- TransUnion. As with the other two bureaus, freezes can be started online or by calling the company at (888) 909-8872. Fees vary by state and a cost reduction is available for seniors. A freeze can be cancelled or suspended by calling the company phone number, visiting its website or writing TransUnion LLC, P.O. Box 2000, Chester, PA 19016.
Cost of Freezing Your Credit Report
The price of freezing a credit report is not daunting, but can be aggravating, in all but seven states, where it is free.
Residents of New York, New Jersey, North Carolina, South Carolina, Colorado, Maine and Indiana receive the service at no charge.
The price in the remaining 43 states varies from $3 to $10 for each of the three agencies. In other words, to lock your credit at Experian, TransUnion and Equifax could cost as much as $30, depending on where you live.
There could be an additional charge each time you want to unlock your credit report, depending on the laws in your state.
Remember that if you have an existing relationship with a creditor – the bank that holds your mortgage or backs your credit cards, for example – that lender can request your credit report without you having to unlock it.
However, if you are actively seeking new credit, you should know that unlocking a credit report could slow the application process. If you are shopping around for a mortgage or auto loan, plan ahead and lift the freeze in a timely fashion so the loan process isn’t interrupted.
Freezing your credit offers maximum security but requires an effort every time you want to unfreeze your information to allow a company or lender to check your credit report. Removing a freeze can take hours to days and requires a payment. An alternative is a credit lock, which all three bureaus offer. Credit locking and unlocking can be done almost instantly, but costs can be greater than those charged for freezing and unfreezing. Contact the credit bureaus or visit their websites for more information.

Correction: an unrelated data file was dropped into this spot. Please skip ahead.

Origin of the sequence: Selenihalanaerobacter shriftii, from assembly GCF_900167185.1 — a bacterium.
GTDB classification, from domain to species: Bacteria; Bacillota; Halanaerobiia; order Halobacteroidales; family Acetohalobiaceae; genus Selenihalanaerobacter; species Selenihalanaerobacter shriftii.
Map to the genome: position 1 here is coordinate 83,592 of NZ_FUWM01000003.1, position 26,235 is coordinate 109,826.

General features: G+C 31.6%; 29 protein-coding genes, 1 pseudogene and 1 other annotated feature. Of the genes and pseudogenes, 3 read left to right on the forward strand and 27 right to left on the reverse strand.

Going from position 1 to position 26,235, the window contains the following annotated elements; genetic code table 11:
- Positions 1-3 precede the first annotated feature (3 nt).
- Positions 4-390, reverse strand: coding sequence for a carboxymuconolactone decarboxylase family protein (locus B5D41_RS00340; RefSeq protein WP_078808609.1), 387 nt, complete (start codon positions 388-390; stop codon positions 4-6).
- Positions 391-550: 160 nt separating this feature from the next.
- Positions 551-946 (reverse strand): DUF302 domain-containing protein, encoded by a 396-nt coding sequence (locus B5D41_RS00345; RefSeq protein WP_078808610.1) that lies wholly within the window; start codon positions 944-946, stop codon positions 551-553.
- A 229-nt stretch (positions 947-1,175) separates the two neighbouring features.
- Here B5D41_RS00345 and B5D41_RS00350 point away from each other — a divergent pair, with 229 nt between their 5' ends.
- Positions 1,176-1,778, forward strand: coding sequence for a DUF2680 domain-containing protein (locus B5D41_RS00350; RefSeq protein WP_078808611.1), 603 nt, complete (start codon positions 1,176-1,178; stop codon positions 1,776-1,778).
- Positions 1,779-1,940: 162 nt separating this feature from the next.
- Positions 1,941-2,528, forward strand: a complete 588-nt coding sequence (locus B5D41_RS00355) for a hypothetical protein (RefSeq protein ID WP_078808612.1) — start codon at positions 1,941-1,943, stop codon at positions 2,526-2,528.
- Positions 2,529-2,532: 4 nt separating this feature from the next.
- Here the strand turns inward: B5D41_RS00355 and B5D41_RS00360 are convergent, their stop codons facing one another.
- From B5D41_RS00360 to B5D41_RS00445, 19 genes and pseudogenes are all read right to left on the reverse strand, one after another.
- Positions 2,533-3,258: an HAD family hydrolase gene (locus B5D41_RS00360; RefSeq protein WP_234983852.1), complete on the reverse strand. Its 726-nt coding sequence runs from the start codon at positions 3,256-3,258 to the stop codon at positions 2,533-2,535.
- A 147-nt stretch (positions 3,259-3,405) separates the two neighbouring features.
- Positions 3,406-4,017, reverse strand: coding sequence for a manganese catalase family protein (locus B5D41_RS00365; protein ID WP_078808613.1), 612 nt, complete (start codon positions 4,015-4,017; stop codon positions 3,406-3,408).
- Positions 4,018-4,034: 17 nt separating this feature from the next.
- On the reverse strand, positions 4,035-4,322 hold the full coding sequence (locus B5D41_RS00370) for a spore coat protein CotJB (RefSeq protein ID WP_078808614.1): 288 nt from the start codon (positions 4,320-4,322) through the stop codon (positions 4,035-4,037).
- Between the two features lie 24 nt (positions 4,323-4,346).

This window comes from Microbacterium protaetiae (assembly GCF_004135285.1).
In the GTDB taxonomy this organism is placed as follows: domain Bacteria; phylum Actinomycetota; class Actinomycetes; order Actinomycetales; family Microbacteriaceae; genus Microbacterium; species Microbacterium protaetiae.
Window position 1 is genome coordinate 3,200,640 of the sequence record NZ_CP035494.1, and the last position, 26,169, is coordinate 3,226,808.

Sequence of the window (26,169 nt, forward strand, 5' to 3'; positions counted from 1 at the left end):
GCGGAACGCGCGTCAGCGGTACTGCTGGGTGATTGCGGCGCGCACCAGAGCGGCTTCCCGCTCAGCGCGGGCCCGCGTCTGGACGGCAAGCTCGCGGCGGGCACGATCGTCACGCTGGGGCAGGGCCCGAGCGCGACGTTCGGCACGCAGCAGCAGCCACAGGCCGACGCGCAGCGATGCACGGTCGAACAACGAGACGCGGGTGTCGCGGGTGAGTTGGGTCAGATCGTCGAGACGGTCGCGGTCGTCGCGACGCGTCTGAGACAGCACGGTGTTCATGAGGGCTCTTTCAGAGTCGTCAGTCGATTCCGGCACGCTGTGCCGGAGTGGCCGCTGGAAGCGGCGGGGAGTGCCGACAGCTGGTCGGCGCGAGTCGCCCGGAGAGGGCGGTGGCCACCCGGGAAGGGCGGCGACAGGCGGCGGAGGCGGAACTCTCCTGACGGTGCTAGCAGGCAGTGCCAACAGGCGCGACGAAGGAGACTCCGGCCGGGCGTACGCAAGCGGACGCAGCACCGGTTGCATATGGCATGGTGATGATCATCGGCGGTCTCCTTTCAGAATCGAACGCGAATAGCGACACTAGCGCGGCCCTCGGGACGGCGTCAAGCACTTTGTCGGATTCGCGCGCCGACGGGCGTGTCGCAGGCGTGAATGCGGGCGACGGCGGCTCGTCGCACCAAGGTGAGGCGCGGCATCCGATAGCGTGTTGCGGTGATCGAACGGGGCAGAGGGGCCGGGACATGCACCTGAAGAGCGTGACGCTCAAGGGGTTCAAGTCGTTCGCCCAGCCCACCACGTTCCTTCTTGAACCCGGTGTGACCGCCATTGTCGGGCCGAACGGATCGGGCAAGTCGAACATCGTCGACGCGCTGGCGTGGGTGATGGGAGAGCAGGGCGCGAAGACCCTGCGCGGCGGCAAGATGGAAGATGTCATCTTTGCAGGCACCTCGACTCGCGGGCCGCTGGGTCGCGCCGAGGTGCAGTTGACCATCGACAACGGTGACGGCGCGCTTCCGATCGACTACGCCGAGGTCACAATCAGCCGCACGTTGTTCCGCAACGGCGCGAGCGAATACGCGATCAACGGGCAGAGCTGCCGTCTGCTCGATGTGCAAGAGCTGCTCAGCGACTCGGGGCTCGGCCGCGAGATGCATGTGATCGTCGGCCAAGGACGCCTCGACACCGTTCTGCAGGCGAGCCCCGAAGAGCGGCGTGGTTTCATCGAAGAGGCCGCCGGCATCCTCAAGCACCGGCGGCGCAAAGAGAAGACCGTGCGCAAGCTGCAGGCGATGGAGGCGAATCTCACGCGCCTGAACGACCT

Free Credit Monitoring
Although the credit bureaus offer subscription-based credit monitoring, you can track your own credit. As mentioned earlier, each of the bureaus provides a free annual credit report. Since all three are accessing essentially the same information, staggering receipt of the reports during the year will provide an update on your credit status, albeit not in real time. You should also track you credit score, which is available through many banks and credit card issuers at no charge. If the score drops suddenly and you don’t know why, you need to immediately search for answers from the credit bureaus.
Does a Credit Freeze Change My Credit Score?
A simple answer is available to those who worry about the impact of freezing and unfreezing a credit report: none!
Credit scores don’t change when you freeze and thaw your report, but you need to remember the status of the report. If you removed a credit freeze when you apply for a credit card, you need to remember to reinstate the freeze afterward, otherwise the protection disappears. Since there are three agencies, you have to do this three times.
One way to save a little money and effort is to find out which bureau a company checking you credit will contact. If you can get that information, you can remove the freeze from the bureau to be checked and then reinstate it. However, it is usually very difficult to get an answer from a lender, so be prepared.